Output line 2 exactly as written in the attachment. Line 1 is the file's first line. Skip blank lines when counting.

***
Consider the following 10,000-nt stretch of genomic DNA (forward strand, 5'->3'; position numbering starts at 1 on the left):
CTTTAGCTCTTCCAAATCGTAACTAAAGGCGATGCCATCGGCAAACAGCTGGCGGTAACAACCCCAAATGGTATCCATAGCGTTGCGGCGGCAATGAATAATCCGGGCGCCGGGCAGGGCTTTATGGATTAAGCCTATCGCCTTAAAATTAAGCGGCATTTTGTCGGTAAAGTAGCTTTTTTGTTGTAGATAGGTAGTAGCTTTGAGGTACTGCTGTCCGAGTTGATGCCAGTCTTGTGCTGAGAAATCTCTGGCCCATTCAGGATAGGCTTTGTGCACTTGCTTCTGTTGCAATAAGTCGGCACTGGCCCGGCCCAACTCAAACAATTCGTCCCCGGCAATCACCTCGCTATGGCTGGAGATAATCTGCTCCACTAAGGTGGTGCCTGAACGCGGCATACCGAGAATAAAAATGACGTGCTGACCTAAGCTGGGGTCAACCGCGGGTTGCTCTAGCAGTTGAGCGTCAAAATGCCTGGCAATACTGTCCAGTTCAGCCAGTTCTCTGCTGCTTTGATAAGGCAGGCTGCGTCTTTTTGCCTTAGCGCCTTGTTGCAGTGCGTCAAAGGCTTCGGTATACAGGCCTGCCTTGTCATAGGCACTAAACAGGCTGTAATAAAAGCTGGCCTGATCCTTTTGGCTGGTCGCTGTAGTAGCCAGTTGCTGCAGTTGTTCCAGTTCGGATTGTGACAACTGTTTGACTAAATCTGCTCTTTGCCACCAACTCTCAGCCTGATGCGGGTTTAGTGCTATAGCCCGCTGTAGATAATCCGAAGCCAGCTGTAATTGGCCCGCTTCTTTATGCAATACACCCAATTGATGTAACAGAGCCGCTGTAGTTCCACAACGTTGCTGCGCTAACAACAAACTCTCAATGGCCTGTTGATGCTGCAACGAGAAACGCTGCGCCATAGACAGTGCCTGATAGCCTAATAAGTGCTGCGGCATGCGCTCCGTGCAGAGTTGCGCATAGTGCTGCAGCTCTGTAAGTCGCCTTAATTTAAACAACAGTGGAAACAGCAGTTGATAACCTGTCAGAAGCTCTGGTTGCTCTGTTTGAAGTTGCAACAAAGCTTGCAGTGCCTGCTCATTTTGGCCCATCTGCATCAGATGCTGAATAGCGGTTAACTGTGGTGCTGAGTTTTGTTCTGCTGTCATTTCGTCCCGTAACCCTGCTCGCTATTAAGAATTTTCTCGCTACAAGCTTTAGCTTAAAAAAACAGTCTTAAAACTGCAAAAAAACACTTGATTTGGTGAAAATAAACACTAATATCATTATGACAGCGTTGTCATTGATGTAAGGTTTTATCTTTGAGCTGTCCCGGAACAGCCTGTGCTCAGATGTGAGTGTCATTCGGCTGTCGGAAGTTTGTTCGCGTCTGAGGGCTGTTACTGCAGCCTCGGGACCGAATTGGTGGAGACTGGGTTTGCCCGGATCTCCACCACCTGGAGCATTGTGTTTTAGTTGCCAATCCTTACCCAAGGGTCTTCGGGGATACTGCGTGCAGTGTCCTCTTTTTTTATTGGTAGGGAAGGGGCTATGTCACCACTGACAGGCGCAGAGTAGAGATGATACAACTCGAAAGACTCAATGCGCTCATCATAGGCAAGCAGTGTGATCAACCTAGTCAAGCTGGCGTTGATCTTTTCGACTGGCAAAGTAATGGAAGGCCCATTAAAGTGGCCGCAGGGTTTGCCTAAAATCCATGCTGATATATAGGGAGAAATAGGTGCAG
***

CTTTAGCTCTTCCAAATCGTAACTAAAGGCGATGCCATCGGCAAACAGCTGGCGGTAACAACCCCAAATGGTATCCATAGCGTTGCGGCGGCAATGAATAATCCGGGCGCCGGGCAGGGCTTTATGGATTAAGCCTATCGCCTTAAAATTAAGCGGCATTTTGTCGGTAAAGTAGCTTTTTTGTTGTAGATAGGTAGTAGCTTTGAGGTACTGCTGTCCGAGTTGATGCCAGTCTTGTGCTGAGAAATCTCTGGCCCATTCAGGATAGGCTTTGTGCACTTGCTTCTGTTGCAATAAGTCGGCACTGGCCCGGCCCAACTCAAACAATTCGTCCCCGGCAATCACCTCGCTATGGCTGGAGATAATCTGCTCCACTAAGGTGGTGCCTGAACGCGGCATACCGAGAATAAAAATGACGTGCTGACCTAAGCTGGGGTCAACCGCGGGTTGCTCTAGCAGTTGAGCGTCAAAATGCCTGGCAATACTGTCCAGTTCAGCCAGTTCTCTGCTGCTTTGATAAGGCAGGCTGCGTCTTTTTGCCTTAGCGCCTTGTTGCAGTGCGTCAAAGGCTTCGGTATACAGGCCTGCCTTGTCATAGGCACTAAACAGGCTGTAATAAAAGCTGGCCTGATCCTTTTGGCTGGTCGCTGTAGTAGCCAGTTGCTGCAGTTGTTCCAGTTCGGATTGTGACAACTGTTTGACTAAATCTGCTCTTTGCCACCAACTCTCAGCCTGATGCGGGTTTAGTGCTATAGCCCGCTGTAGATAATCCGAAGCCAGCTGTAATTGGCCCGCTTCTTTATGCAATACACCCAATTGATGTAACAGAGCCGCTGTAGTTCCACAACGTTGCTGCGCTAACAACAAACTCTCAATGGCCTGTTGATGCTGCAACGAGAAACGCTGCGCCATAGACAGTGCCTGATAGCCTAATAAGTGCTGCGGCATGCGCTCCGTGCAGAGTTGCGCATAGTGCTGCAGCTCTGTAAGTCGCCTTAATTTAAACAACAGTGGAAACAGCAGTTGATAACCTGTCAGAAGCTCTGGTTGCTCTGTTTGAAGTTGCAACAAAGCTTGCAGTGCCTGCTCATTTTGGCCCATCTGCATCAGATGCTGAATAGCGGTTAACTGTGGTGCTGAGTTTTGTTCTGCTGTCATTTCGTCCCGTAACCCTGCTCGCTATTAAGAATTTTCTCGCTACAAGCTTTAGCTTAAAAAAACAGTCTTAAAACTGCAAAAAAACACTTGATTTGGTGAAAATAAACACTAATATCATTATGACAGCGTTGTCATTGATGTAAGGTTTTATCTTTGAGCTGTCCCGGAACAGCCTGTGCTCAGATGTGAGTGTCATTCGGCTGTCGGAAGTTTGTTCGCGTCTGAGGGCTGTTACTGCAGCCTCGGGACCGAATTGGTGGAGACTGGGTTTGCCCGGATCTCCACCACCTGGAGCATTGTGTTTTAGTTGCCAATCCTTACCCAAGGGTCTTCGGGGATACTGCGTGCAGTGTCCTCTTTTTTTATTGGTAGGGAAGGGGCTATGTCACCACTGACAGGCGCAGAGTAGAGATGATACAACTCGAAAGACTCAATGCGCTCATCATAGGCAAGCAGTGTGATCAACCTAGTCAAGCTGGCGTTGATCTTTTCGACTGGCAAAGTAATGGAAGGCCCATTAAAGTGGCCGCAGGGTTTGCCTAAAATCCATGCTGATATATAGGGAGAAATAGGTGCAG